“Because of DOMA, thousands of American families are now being treated unfairly by the federal government,” declared Senate Judiciary Committee Chairman Patrick Leahy (D-Vt.). “This unfairness must end.” But Republicans on the committee, reported Politico.com, “noting that the bill faces bleak prospects for passing the full Congress, said the measure was a waste of time and the matter should be left up to the states.” Thus far, Iowa, New York, Connecticut, Vermont, Massachusetts, and New Hampshire, along with the District of Columbia, have passed state laws recognizing homosexual “marriage.”
Senator John Cornyn (R-Texas), chairman of the National Republican Senatorial Committee, pointed out that Senate Majority Leader Harry Reid (D-Nev.) would never allow the controversial bill to come to the Senate floor for a vote, given that the Democrats’ control of the Senate will be on the line in the 2012 elections. “Were he to schedule a vote on this bill before the next election, he would face a revolution in his own caucus,” Cornyn said.
While acknowledging that she did not have the 60 votes necessary to override a filibuster on the Senate floor, even should she gain Reid’s approval to move ahead with the bill, Feinstein nonetheless called the committee’s approval a “big first step” in her party’s push to force homosexuality on the nation. “Virtually any advance in civil rights or any kind of rights has been carried by the Democratic Party,” she said. “It’s just a fact. So, we’ll just march on. We’ll continue this. And if I have to reintroduce it next session, I’ll reintroduce it. Session after that, I’ll reintroduce it.”
Senator Chuck Grassley (R-Iowa), the committee’s ranking Republican, argued that the bill has nothing to do with civil rights or discrimination. “To me, this debate is about stable families, good environments for raising children, and religious beliefs,” he said.
In addition to establishing a traditional definition of marriage in federal law, DOMA leaves it to states to determine both their own definition of marriage and their response to the “gay” marriage laws of other states. Thus far more than 40 states have passed laws or constitutional amendments affirming the traditional view of marriage. “Under DOMA, states can define marriage however they want,” explained Grassley. “They can decide for themselves whether they will recognize same-sex marriages from other states. Under this bill, by contrast, states that recognize only traditional marriages will be required to honor same-sex marriages for purposes of federal law.”
Baptist Press News noted that the homosexual activists have turned to legal maneuverings to force same-sex marriage on the nation, quoting Senator Orrin Hatch (R-Utah) as saying that “advocates want to use the courts to force states to legalize or recognize same-sex marriage.” Continued BP News,
The strategy, Hatch said, includes using Article IV, Section 1 of the Constitution to sue in court and force states to recognize gay "marriages" from outside their borders. Article IV says that states must give "Full Faith and Credit" to the "public acts, records, and judicial proceedings" of other states. If marriage is one of those "public acts" or "records," Hatch said, then all 50 states could be forced to recognize gay "marriage" if DOMA is repealed.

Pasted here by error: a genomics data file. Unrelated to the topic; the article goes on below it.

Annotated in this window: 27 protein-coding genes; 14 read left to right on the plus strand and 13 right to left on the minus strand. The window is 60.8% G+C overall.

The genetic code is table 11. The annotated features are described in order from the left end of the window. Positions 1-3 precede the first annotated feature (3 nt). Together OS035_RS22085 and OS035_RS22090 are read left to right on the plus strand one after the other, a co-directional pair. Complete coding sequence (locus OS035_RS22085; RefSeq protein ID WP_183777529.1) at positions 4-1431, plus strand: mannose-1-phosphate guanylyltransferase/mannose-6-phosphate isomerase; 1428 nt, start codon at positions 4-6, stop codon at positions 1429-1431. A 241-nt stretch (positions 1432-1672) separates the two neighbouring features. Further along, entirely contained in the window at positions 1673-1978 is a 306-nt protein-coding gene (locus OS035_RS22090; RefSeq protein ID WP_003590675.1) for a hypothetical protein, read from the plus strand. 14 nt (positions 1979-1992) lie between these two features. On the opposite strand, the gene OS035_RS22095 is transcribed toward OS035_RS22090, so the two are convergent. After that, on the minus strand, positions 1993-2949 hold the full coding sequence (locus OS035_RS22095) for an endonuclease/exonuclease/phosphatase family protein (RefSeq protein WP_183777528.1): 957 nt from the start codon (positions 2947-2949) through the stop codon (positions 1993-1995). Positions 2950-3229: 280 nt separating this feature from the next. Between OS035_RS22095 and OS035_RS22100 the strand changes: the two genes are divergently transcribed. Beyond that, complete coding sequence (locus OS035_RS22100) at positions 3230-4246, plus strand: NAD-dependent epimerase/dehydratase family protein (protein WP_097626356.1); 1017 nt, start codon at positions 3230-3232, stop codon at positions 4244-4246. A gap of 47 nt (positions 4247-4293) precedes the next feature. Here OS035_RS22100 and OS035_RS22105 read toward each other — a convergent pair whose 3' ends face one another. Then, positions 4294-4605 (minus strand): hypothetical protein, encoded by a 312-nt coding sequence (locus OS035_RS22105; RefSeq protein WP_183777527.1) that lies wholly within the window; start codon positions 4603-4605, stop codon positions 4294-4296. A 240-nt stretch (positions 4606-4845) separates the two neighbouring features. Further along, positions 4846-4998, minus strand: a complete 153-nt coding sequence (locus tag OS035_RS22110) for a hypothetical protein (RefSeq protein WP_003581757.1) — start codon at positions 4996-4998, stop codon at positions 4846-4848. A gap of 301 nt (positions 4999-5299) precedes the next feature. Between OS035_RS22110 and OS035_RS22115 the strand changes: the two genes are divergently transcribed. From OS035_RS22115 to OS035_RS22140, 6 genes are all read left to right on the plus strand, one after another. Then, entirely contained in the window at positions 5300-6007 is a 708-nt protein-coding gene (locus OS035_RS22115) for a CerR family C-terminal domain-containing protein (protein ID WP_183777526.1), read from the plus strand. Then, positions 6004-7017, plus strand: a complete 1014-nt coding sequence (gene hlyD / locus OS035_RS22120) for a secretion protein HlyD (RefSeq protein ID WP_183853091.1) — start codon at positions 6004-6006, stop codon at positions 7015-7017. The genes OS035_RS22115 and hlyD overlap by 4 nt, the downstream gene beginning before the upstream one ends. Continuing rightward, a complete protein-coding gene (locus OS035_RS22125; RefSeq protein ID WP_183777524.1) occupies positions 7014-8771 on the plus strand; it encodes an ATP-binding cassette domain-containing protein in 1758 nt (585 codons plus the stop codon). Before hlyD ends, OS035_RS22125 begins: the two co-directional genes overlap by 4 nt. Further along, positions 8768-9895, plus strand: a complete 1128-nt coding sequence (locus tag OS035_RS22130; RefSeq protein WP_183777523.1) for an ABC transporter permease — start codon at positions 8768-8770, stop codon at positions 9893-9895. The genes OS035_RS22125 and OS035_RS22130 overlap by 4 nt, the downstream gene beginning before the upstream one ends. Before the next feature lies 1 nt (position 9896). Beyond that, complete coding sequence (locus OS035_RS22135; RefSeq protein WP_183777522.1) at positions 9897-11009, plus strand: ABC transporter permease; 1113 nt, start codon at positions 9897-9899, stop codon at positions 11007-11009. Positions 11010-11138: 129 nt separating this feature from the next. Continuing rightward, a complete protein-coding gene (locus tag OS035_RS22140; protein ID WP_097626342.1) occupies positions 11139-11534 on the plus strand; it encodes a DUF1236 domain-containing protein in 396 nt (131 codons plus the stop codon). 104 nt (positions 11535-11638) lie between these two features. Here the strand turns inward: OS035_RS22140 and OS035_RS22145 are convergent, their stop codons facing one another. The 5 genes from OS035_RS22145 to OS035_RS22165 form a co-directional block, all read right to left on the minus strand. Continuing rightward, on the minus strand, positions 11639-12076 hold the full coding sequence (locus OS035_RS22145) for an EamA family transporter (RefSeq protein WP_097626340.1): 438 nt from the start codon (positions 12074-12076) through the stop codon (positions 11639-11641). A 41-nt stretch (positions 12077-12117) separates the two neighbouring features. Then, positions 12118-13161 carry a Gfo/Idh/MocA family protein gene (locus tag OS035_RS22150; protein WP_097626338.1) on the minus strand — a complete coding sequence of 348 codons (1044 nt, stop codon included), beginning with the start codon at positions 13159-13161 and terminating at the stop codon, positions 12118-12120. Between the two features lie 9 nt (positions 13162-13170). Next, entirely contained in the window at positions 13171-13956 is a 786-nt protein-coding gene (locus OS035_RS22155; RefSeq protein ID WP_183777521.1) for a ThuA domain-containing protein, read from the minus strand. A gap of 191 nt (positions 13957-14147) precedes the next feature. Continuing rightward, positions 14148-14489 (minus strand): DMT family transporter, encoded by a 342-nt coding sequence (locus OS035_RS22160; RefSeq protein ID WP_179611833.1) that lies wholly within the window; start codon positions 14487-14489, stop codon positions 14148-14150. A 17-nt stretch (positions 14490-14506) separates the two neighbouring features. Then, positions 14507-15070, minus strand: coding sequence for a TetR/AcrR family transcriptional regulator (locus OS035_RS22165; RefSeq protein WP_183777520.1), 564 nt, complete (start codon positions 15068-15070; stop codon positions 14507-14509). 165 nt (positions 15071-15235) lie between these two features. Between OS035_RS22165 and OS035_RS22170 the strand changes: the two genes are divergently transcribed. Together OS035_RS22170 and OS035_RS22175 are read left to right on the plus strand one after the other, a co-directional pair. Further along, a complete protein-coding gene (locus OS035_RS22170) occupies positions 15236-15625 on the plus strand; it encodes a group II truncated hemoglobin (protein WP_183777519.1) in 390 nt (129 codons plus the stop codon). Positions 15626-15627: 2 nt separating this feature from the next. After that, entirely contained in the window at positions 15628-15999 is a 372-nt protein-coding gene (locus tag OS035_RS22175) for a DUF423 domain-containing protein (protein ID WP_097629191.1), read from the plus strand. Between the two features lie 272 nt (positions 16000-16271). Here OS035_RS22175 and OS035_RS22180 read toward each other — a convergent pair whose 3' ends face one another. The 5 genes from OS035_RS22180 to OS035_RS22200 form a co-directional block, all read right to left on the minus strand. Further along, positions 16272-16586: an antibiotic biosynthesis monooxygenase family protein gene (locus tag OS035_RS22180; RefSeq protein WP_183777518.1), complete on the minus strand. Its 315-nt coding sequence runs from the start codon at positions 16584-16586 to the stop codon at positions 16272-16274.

Hatch noted that Article IV also empowers Congress to regulate the full faith and credit of states, which it did with the passage of DOMA. He said that repealing DOMA “would mean that these very states might be forced by courts to recognize, as valid, marriages that their own constitutions and laws prohibit.”
BP News recalled that in 1996 DOMA “passed overwhelmingly with margins of 85-14 in the Senate and 342-67 in the House.” Significantly, three Democrats on the Senate Judiciary Committee who voted to overturn DOMA — Patrick Leahy (Vt.), Herb Kohl (Wis.), and Charles Schumer (N.Y.) — all voted for the law in 1996.
In related news, reported Focus on the Family’s CitizenLink.com, “a group that advises the U.S. House of Representatives weighed in on a court challenge to DOMA this week, saying the federal law must be obeyed. The Bipartisan Legal Advisory Group (BLAG) filed a motion to intervene in a dispute taking place in Pennsylvania between a lesbian and her deceased partner’s parents.”
In the case, the late Sarah Ellyn Farley named her parents the beneficiaries of death benefits provided by her employer, rather than giving them to her lesbian partner, Jennifer Tobits, whom she supposedly “married” in 2006. Tobits sued the parents, challenging the constitutionality of both DOMA and Pennsylvania’s own marriage defense law, which triggered the government’s response.
Peter Breen of the Thomas More Society, the conservative legal advocacy group which is representing the deceased woman’s parents, told CitizenLink that the case shows how the issue is coming to a head for the American people. “Marriage is a privileged relationship,” he said. “Our hope is that this case will clearly show that. Here we have actual human beings who will be hurt if DOMA is struck down. There will be great legal problems, great confusion in terms of something as important as people’s retirement plans if DOMA is allowed to be struck down.”
He added that such disputes highlight the negative cultural impact of normalizing homosexual unions. “You can’t change marriage without harming a lot of people,” Breen said. “Up until now we really haven’t seen the harms, but now we are…. The problem happens when they slide these things through in the dead of night with no attention paid to them.”